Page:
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Knee weakness

Knee weakness is encountered rarely on Symcat. We will add more content to this page if enough people like you show interest.

What causes it?

The most common causes of knee weakness are osteoarthritis, sprain or strain, and chronic knee pain. Other possible causes, such as injury to the knee, are more rare.


What might my doctor prescribe?

Common Tests and Procedures

Patients with knee weakness often receive radiographic imaging procedure, plain x-ray, physical therapy exercises, application of splint, other non-or therapeutic procedures on musculoskeletal system, other therapeutic procedures, magnetic resonance imaging and arthroplasty knee .

Common Medications

The most commonly prescribed drugs for patients with knee weakness include sodium hyaluronate, carisoprodol (soma), phenelzine (nardil), salsalate, calcium acetate, interferon beta-1a (avonex), cyproheptadine, codeine, darifenacin (enablex), aspirin / dipyridamole, cortisone, candesartan (atacand) and phenobarbital .

Sodium Hyaluronate

Carisoprodol (Soma)
$12
(28 days)
Phenelzine (Nardil)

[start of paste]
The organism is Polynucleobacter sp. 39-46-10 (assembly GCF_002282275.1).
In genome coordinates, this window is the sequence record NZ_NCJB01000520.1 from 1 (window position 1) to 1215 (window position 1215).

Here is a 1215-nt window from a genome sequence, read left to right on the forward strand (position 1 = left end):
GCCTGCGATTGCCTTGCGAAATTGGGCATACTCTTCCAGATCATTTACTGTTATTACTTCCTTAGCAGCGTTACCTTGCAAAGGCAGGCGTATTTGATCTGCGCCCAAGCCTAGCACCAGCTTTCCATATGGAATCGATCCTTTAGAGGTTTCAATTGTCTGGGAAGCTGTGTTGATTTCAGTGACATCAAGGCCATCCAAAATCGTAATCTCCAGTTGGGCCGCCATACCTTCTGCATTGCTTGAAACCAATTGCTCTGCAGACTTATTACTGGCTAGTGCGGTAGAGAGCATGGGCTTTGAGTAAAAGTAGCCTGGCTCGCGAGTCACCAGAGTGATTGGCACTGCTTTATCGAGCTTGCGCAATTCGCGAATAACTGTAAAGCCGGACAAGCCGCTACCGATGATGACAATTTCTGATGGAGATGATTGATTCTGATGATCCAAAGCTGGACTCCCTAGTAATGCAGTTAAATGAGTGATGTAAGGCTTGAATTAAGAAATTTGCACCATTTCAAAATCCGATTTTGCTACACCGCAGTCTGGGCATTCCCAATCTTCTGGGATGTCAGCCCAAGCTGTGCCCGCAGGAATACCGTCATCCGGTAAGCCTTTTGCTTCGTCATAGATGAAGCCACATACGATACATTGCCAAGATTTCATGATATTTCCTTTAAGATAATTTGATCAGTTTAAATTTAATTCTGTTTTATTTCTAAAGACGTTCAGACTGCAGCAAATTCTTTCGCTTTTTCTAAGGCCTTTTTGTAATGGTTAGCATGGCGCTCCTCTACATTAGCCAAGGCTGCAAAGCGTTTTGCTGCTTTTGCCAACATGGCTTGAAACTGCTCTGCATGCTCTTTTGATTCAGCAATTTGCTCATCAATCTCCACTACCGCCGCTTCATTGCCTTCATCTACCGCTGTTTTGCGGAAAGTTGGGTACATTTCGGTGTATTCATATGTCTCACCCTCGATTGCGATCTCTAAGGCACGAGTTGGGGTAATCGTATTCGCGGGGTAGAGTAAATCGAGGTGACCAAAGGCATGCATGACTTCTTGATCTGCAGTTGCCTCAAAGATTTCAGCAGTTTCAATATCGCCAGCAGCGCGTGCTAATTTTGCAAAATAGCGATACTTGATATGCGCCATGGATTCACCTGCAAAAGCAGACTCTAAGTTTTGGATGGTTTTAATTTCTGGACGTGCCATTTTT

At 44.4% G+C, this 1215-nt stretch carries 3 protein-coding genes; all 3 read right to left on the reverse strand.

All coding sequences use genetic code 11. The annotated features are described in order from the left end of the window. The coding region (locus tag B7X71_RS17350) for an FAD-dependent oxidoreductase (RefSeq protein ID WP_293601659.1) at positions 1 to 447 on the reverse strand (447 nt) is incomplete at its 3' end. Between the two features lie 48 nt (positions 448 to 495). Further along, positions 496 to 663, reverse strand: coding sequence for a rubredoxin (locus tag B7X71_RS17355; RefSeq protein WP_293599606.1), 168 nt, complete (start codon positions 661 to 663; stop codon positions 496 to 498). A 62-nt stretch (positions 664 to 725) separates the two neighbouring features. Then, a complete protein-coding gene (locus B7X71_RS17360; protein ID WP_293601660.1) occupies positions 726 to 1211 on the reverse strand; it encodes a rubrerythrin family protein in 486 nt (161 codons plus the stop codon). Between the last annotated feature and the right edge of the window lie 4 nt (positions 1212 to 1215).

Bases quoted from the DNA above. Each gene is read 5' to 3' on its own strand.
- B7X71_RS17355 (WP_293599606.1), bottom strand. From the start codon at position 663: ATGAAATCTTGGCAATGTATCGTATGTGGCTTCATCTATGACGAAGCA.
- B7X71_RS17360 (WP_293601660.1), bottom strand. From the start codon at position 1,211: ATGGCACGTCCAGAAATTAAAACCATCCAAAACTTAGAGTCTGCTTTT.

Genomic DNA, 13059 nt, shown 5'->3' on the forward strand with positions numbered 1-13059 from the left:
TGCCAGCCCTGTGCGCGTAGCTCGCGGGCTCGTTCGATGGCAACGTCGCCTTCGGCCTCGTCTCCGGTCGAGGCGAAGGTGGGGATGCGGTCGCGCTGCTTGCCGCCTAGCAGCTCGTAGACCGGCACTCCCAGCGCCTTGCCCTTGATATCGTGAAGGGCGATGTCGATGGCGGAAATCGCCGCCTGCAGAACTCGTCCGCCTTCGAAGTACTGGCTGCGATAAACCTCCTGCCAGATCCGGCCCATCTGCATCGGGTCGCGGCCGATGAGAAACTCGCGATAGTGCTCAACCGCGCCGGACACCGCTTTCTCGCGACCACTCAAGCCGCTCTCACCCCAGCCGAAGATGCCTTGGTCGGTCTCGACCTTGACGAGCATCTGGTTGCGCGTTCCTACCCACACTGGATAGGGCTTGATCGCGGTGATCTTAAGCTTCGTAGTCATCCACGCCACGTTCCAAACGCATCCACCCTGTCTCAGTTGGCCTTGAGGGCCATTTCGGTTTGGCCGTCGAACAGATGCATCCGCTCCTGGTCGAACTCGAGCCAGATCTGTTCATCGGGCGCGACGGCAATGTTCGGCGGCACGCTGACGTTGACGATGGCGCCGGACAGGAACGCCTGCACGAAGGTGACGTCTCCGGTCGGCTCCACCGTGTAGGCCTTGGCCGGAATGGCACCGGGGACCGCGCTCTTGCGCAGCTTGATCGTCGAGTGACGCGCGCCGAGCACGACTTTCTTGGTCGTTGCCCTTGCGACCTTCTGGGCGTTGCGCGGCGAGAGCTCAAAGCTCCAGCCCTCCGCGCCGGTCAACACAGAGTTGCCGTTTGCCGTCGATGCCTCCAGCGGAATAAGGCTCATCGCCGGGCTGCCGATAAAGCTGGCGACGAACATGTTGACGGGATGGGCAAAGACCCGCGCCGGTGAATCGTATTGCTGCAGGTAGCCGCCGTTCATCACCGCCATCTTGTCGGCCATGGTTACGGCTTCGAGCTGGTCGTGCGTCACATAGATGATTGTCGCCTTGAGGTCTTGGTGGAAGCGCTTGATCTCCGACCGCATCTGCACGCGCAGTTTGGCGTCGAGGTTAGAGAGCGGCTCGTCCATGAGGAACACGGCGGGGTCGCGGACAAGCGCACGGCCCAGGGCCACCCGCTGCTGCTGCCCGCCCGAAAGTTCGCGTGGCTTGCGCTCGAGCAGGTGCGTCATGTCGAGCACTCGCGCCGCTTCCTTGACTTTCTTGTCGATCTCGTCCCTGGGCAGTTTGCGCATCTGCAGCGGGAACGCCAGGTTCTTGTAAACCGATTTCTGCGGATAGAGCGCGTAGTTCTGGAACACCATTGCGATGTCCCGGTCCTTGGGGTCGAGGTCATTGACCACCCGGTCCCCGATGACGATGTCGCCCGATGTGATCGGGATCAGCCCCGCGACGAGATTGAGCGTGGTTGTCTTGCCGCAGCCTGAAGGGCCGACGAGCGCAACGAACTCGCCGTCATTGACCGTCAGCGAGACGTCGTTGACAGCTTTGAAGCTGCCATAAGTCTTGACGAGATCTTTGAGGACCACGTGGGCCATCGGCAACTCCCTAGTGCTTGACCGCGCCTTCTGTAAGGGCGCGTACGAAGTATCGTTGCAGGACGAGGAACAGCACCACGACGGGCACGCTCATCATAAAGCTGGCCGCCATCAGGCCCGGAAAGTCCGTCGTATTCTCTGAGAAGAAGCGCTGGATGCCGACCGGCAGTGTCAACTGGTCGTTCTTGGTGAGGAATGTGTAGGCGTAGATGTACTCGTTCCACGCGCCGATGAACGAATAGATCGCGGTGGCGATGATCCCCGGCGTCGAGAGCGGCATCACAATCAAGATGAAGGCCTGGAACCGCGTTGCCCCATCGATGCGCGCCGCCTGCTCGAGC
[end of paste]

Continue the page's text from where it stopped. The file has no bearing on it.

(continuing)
$86
(28 days)
Salsalate
$22
(28 days)
Calcium Acetate
$103
(28 days)
Interferon Beta-1A (Avonex)
$2711
(28 days)
Cyproheptadine
$15
(28 days)
Codeine
$46
(21 days)
Darifenacin (Enablex)
$125
(28 days)
Cortisone
$18
(28 days)
Candesartan (Atacand)
$70
(28 days)
Phenobarbital
$3
(28 days)

Who is at risk?

Groups of people at highest risk for knee weakness include age 75+ years. On the other hand, age 1-4 years and age < 1 years almost never get knee weakness.

Age

< 1 years
0.0x
1-4 years
0.0x
5-14 years
0.5x
15-29 years
0.6x
30-44 years
1.3x
45-59 years
1.1x
60-74 years
1.2x
75+ years
2.0x

Sex

Male
0.9x
Female
1.1x

Race/Ethnicity

Black
1.3x
Hispanic
0.7x
White
1.0x
Other
0.7x
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